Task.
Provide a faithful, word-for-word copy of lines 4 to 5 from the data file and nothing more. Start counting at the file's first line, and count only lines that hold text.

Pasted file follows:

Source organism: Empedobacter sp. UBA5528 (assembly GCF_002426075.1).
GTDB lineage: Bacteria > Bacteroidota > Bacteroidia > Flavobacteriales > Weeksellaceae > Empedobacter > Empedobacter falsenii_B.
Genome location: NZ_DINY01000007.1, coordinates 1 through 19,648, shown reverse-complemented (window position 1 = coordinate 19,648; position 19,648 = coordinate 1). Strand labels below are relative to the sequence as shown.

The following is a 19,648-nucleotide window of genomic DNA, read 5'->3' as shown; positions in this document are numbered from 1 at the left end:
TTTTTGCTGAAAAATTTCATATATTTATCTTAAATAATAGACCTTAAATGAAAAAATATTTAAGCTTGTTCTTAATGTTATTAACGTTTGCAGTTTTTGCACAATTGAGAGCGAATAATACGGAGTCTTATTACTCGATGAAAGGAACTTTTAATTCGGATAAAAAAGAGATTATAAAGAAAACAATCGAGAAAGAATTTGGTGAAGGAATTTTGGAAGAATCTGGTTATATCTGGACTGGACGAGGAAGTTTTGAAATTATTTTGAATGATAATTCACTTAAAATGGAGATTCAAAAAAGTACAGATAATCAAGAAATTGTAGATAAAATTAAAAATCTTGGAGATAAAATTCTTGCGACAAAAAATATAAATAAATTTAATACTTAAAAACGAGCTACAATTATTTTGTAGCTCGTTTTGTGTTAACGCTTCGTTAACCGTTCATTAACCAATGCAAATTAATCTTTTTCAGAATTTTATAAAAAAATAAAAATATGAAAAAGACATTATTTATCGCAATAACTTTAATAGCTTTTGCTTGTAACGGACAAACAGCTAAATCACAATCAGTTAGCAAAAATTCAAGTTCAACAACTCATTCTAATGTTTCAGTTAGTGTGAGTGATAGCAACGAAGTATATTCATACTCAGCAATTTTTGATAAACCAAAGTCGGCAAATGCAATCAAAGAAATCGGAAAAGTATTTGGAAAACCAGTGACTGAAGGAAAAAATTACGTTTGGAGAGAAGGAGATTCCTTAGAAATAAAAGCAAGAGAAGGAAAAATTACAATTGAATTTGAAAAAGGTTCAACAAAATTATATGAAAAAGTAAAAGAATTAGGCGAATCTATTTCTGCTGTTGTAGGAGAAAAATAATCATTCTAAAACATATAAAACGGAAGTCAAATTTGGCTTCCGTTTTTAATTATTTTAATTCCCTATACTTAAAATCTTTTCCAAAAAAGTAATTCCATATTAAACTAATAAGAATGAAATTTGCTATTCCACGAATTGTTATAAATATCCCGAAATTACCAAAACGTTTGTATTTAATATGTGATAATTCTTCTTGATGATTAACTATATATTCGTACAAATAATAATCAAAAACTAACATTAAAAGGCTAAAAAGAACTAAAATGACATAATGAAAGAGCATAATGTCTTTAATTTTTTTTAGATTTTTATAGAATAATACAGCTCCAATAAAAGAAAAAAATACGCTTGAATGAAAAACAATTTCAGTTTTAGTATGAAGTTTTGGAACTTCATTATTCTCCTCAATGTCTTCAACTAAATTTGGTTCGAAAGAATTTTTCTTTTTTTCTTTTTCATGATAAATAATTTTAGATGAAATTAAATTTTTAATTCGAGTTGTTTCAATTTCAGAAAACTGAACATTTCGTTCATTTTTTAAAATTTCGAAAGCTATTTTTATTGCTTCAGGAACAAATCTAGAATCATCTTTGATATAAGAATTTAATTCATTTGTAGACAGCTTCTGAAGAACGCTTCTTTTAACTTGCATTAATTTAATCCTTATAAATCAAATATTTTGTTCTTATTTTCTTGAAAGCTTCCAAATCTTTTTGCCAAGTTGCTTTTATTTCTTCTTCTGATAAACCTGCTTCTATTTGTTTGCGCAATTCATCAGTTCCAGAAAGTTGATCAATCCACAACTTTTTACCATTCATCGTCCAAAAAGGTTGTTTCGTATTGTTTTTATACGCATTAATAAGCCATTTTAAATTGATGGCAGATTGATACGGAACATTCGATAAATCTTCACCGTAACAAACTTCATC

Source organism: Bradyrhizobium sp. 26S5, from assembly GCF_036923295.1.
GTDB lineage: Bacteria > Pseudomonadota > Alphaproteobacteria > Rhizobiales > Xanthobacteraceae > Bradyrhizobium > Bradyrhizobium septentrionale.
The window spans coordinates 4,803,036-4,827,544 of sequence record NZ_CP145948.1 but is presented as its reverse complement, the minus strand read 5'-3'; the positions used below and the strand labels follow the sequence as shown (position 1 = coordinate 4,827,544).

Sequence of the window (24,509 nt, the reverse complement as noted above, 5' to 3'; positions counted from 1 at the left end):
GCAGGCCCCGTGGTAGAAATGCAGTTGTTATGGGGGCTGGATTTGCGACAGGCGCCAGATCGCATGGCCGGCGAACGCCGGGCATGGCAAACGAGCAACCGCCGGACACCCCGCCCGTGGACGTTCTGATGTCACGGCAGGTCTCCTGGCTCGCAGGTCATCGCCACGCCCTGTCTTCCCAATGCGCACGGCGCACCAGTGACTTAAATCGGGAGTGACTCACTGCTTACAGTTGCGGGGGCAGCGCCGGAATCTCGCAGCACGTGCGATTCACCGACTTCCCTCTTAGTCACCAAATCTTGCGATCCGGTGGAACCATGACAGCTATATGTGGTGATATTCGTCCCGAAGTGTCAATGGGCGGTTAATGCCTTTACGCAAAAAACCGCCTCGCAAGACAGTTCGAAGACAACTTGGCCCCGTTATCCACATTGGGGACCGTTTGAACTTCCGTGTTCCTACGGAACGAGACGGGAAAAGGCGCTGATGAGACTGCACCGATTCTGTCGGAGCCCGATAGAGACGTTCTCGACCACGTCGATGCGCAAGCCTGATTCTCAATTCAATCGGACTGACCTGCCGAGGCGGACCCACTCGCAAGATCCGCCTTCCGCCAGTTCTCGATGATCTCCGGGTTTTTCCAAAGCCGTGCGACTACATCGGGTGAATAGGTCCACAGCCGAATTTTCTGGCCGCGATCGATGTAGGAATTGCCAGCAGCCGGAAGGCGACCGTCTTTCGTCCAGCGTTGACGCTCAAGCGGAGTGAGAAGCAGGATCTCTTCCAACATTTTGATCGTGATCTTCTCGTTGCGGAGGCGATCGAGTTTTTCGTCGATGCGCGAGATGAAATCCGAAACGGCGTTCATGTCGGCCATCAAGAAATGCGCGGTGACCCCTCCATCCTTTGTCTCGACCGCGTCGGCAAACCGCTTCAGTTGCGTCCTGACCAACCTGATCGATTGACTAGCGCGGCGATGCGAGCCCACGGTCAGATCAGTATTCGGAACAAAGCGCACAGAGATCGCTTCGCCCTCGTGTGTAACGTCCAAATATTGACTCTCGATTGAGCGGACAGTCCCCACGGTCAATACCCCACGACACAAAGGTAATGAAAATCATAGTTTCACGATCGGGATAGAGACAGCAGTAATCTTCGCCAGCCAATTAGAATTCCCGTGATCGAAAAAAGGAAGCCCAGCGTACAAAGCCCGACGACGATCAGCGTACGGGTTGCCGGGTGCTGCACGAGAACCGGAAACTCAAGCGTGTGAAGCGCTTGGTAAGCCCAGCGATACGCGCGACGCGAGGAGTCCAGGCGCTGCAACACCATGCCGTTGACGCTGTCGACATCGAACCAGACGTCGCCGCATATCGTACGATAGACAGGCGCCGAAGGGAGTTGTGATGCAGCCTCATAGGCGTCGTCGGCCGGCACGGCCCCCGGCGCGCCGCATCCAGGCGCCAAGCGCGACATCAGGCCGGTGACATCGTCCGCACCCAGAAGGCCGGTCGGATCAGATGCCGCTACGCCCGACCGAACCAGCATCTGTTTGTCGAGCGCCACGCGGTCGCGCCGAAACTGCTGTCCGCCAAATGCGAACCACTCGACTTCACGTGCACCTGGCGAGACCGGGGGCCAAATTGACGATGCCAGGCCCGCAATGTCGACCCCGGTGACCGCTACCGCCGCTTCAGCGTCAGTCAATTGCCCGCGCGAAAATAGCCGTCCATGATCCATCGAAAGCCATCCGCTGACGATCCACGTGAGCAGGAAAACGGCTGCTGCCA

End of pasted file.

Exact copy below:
The following is a 19,648-nucleotide window of genomic DNA, read 5'->3' as shown; positions in this document are numbered from 1 at the left end:
TTTTTGCTGAAAAATTTCATATATTTATCTTAAATAATAGACCTTAAATGAAAAAATATTTAAGCTTGTTCTTAATGTTATTAACGTTTGCAGTTTTTGCACAATTGAGAGCGAATAATACGGAGTCTTATTACTCGATGAAAGGAACTTTTAATTCGGATAAAAAAGAGATTATAAAGAAAACAATCGAGAAAGAATTTGGTGAAGGAATTTTGGAAGAATCTGGTTATATCTGGACTGGACGAGGAAGTTTTGAAATTATTTTGAATGATAATTCACTTAAAATGGAGATTCAAAAAAGTACAGATAATCAAGAAATTGTAGATAAAATTAAAAATCTTGGAGATAAAATTCTTGCGACAAAAAATATAAATAAATTTAATACTTAAAAACGAGCTACAATTATTTTGTAGCTCGTTTTGTGTTAACGCTTCGTTAACCGTTCATTAACCAATGCAAATTAATCTTTTTCAGAATTTTATAAAAAAATAAAAATATGAAAAAGACATTATTTATCGCAATAACTTTAATAGCTTTTGCTTGTAACGGACAAACAGCTAAATCACAATCAGTTAGCAAAAATTCAAGTTCAACAACTCATTCTAATGTTTCAGTTAGTGTGAGTGATAGCAACGAAGTATATTCATACTCAGCAATTTTTGATAAACCAAAGTCGGCAAATGCAATCAAAGAAATCGGAAAAGTATTTGGAAAACCAGTGACTGAAGGAAAAAATTACGTTTGGAGAGAAGGAGATTCCTTAGAAATAAAAGCAAGAGAAGGAAAAATTACAATTGAATTTGAAAAAGGTTCAACAAAATTATATGAAAAAGTAAAAGAATTAGGCGAATCTATTTCTGCTGTTGTAGGAGAAAAATAATCATTCTAAAACATATAAAACGGAAGTCAAATTTGGCTTCCGTTTTTAATTATTTTAATTCCCTATACTTAAAATCTTTTCCAAAAAAGTAATTCCATATTAAACTAATAAGAATGAAATTTGCTATTCCACGAATTGTTATAAATATCCCGAAATTACCAAAACGTTTGTATTTAATATGTGATAATTCTTCTTGATGATTAACTATATATTCGTACAAATAATAATCAAAAACTAACATTAAAAGGCTAAAAAGAACTAAAATGACATAATGAAAGAGCATAATGTCTTTAATTTTTTTTAGATTTTTATAGAATAATACAGCTCCAATAAAAGAAAAAAATACGCTTGAATGAAAAACAATTTCAGTTTTAGTATGAAGTTTTGGAACTTCATTATTCTCCTCAATGTCTTCAACTAAATTTGGTTCGAAAGAATTTTTCTTTTTTTCTTTTTCATGATAAATAATTTTAGATGAAATTAAATTTTTAATTCGAGTTGTTTCAATTTCAGAAAACTGAACATTTCGTTCATTTTTTAAAATTTCGAAAGCTATTTTTATTGCTTCAGGAACAAATCTAGAATCATCTTTGATATAAGAATTTAATTCATTTGTAGACAGCTTCTGAAGAACGCTTCTTTTAACTTGCATTAATTTAATCCTTATAAATCAAATATTTTGTTCTTATTTTCTTGAAAGCTTCCAAATCTTTTTGCCAAGTTGCTTTTATTTCTTCTTCTGATAAACCTGCTTCTATTTGTTTGCGCAATTCATCAGTTCCAGAAAGTTGATCAATCCACAACTTTTTACCATTCATCGTCCAAAAAGGTTGTTTCGTATTGTTTTTATACGCATTAATAAGCCATTTTAAATTGATGGCAGATTGATACGGAACATTCGATAAATCTTCACCGTAACAAACTTCATC